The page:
Student Housing Operations During COVID-19: Q&A
- Jul 31, 2020
Construction is underway on The One at University City, a 1,244-bed student housing community located across the street from the Florida International University campus in Miami. The developer behind the off-campus property, Global City Development, partnered with RER Ventures and Podium Developments to offer 886 units to students in need of housing. There is a need for student accommodation now more than ever, as a result of the inability to share rooms due to social distancing rules.
Brian Pearl,a principal at Global City Development, discusses the company’s $231 million financial bond issued by University Bridge in 2018, which, at that time, represented the largest financing of its kind for an off-campus student housing building in the U.S. He also talks about students’ return to school and what that means for student housing properties.
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Your company is using a $231 million bond issuance by University Bridge to develop The One. Tell us more about this financing package and what it means for an off-campus community.
Pearl: The bond issuance is a total win-win scenario, in that it provides us with the necessary resources to develop the community, while providing the university with short-, mid- and long-term benefits. These include everything from scholarships and support for veterans programs, to, of course, the university ultimately taking control of the building.
What type of safety and health measures do you intend to implement at The One at University City to guarantee students’ protection?
Pearl: Landmark Properties is supporting us with The One. They have a robust program that is giving us the foundation for our evolving plan. It includes information about everything from limiting access to community amenities, as dictated by local authorities, to remaining operational to ensure that leaseholders can self-isolate or shelter in place, as directed by the authorities.
The way The One has been constructed also allows for social distancing in common areas, and we will be working closely with the university to stay in lockstep with their guidelines. The building itself is scheduled to open in a few days, and we are ready.
Has the health crisis pushed you to implement more technology at your properties?
Pearl: Technology is an ever-increasing necessity for students, and of course the advent of COVID-19 has made a significant amount of the learning process virtual. The One, by design, already had the most up-to-date technology available. The building is nothing short of a tech hub, providing 1-gigabyte speed internet access. Students will feel very comfortable with the level of technology at their disposal.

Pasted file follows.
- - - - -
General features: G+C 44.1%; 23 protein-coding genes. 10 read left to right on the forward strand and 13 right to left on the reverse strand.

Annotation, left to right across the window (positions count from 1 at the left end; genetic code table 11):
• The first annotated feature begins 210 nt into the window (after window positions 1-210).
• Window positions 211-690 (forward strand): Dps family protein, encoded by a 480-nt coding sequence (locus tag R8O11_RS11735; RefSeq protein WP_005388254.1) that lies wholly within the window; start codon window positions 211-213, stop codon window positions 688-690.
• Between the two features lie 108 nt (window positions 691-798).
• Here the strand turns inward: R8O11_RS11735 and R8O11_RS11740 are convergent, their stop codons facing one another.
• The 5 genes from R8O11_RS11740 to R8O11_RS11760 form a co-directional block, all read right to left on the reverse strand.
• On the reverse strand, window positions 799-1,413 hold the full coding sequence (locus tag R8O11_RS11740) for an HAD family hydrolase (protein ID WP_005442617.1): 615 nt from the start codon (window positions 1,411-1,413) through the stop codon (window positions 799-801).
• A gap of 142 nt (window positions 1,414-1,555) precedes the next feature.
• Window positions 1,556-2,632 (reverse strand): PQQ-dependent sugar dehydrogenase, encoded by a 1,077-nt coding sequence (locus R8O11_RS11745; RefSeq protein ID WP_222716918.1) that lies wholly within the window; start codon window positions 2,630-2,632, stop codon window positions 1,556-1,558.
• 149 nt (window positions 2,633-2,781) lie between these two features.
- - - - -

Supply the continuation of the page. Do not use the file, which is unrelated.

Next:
How do you expect things to unfold once students return to school this fall?
Pearl: That is a complete work in progress, especially being in Miami-Dade. We very much look forward to beginning to welcome students later this week. Everyone will of course be informed of the latest safety measures as part of the move-in process. As noted, we continue in lockstep with the university, which has been wonderful to work with. We are mutually committed to providing the most positive experiences for students.
How have the COVID-19-induced uncertainties affected student housing development across Miami?
Pearl: As you are aware, the goal of Florida’s public universities is to open within specific safety parameters. We have been in contact with the students, and they are excited to begin the fall semester in person. We have had relatively few cancellations—only a handful. We will begin a phased move-in process and continue to monitor the situation on a literal moment-by-moment basis, as the situation is simply that fluid.
How has the pandemic impacted your business?
Pearl: The One is ostensibly completed, and we were able to continue to finalize construction as the industry was deemed essential. We are also well-capitalized and are very confident that, while COVID-19 will be the health-care crisis of a lifetime, we will eventually move past it as vaccines and other treatments are developed. This is a horrible moment in time, but we do see it as a moment in time. We are bullish on the long-term success of student housing, particularly in situations such as FIU where there is such a compelling need.
Have pre-pandemic student housing trends changed in the wake of the health crisis?
Pearl: The demand for student housing has not changed because of the pandemic. What has changed of course is the ongoing process of whether students will be physically in school or attend remotely, or some combination thereof. So, what is different is that we are at the mercy of whether a school is physically open or not, and that varies dramatically throughout the nation. As it relates to Florida, and FIU in particular, we are preparing to open and continue to move forward.
What are your predictions and expectations for the sector?
Pearl: COVID-19 has impacted access but not need. The need for student housing throughout the nation is nothing short of compelling. In some universities, due to the inability to share rooms during the pandemic, the demand for off-campus housing has temporarily increased, even above its already high level. As we move past COVID-19, we will continue to see a robust need for housing. We are certainly extremely bullish on the industry and are even now confidentially evaluating a select number of opportunities.